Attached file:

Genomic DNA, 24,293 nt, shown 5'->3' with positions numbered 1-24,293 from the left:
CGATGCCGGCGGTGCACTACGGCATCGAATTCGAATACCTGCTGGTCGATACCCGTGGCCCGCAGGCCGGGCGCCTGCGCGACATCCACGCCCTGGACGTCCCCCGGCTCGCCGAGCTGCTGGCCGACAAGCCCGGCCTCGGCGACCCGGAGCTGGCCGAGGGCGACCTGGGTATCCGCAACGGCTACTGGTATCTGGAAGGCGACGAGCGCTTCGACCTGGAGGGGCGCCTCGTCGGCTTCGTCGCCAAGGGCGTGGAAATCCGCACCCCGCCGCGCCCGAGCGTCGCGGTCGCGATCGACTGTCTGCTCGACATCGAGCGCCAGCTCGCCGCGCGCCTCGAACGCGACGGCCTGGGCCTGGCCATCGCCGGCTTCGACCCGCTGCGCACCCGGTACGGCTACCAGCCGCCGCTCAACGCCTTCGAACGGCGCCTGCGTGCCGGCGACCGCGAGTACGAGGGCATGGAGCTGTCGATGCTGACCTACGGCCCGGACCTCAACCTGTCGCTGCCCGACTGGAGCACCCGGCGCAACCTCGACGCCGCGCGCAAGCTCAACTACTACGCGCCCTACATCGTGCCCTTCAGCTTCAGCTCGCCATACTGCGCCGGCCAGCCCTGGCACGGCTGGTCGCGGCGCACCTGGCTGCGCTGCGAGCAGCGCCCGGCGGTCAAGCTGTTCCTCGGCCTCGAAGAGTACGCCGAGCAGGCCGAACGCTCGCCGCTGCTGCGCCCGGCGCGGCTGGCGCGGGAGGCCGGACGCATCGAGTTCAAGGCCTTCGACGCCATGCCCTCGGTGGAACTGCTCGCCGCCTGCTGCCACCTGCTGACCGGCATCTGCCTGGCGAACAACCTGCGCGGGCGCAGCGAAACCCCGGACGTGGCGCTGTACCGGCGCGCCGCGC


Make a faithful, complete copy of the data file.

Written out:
Genomic DNA, 24,293 nt, shown 5'->3' with positions numbered 1-24,293 from the left:
CGATGCCGGCGGTGCACTACGGCATCGAATTCGAATACCTGCTGGTCGATACCCGTGGCCCGCAGGCCGGGCGCCTGCGCGACATCCACGCCCTGGACGTCCCCCGGCTCGCCGAGCTGCTGGCCGACAAGCCCGGCCTCGGCGACCCGGAGCTGGCCGAGGGCGACCTGGGTATCCGCAACGGCTACTGGTATCTGGAAGGCGACGAGCGCTTCGACCTGGAGGGGCGCCTCGTCGGCTTCGTCGCCAAGGGCGTGGAAATCCGCACCCCGCCGCGCCCGAGCGTCGCGGTCGCGATCGACTGTCTGCTCGACATCGAGCGCCAGCTCGCCGCGCGCCTCGAACGCGACGGCCTGGGCCTGGCCATCGCCGGCTTCGACCCGCTGCGCACCCGGTACGGCTACCAGCCGCCGCTCAACGCCTTCGAACGGCGCCTGCGTGCCGGCGACCGCGAGTACGAGGGCATGGAGCTGTCGATGCTGACCTACGGCCCGGACCTCAACCTGTCGCTGCCCGACTGGAGCACCCGGCGCAACCTCGACGCCGCGCGCAAGCTCAACTACTACGCGCCCTACATCGTGCCCTTCAGCTTCAGCTCGCCATACTGCGCCGGCCAGCCCTGGCACGGCTGGTCGCGGCGCACCTGGCTGCGCTGCGAGCAGCGCCCGGCGGTCAAGCTGTTCCTCGGCCTCGAAGAGTACGCCGAGCAGGCCGAACGCTCGCCGCTGCTGCGCCCGGCGCGGCTGGCGCGGGAGGCCGGACGCATCGAGTTCAAGGCCTTCGACGCCATGCCCTCGGTGGAACTGCTCGCCGCCTGCTGCCACCTGCTGACCGGCATCTGCCTGGCGAACAACCTGCGCGGGCGCAGCGAAACCCCGGACGTGGCGCTGTACCGGCGCGCCGCGC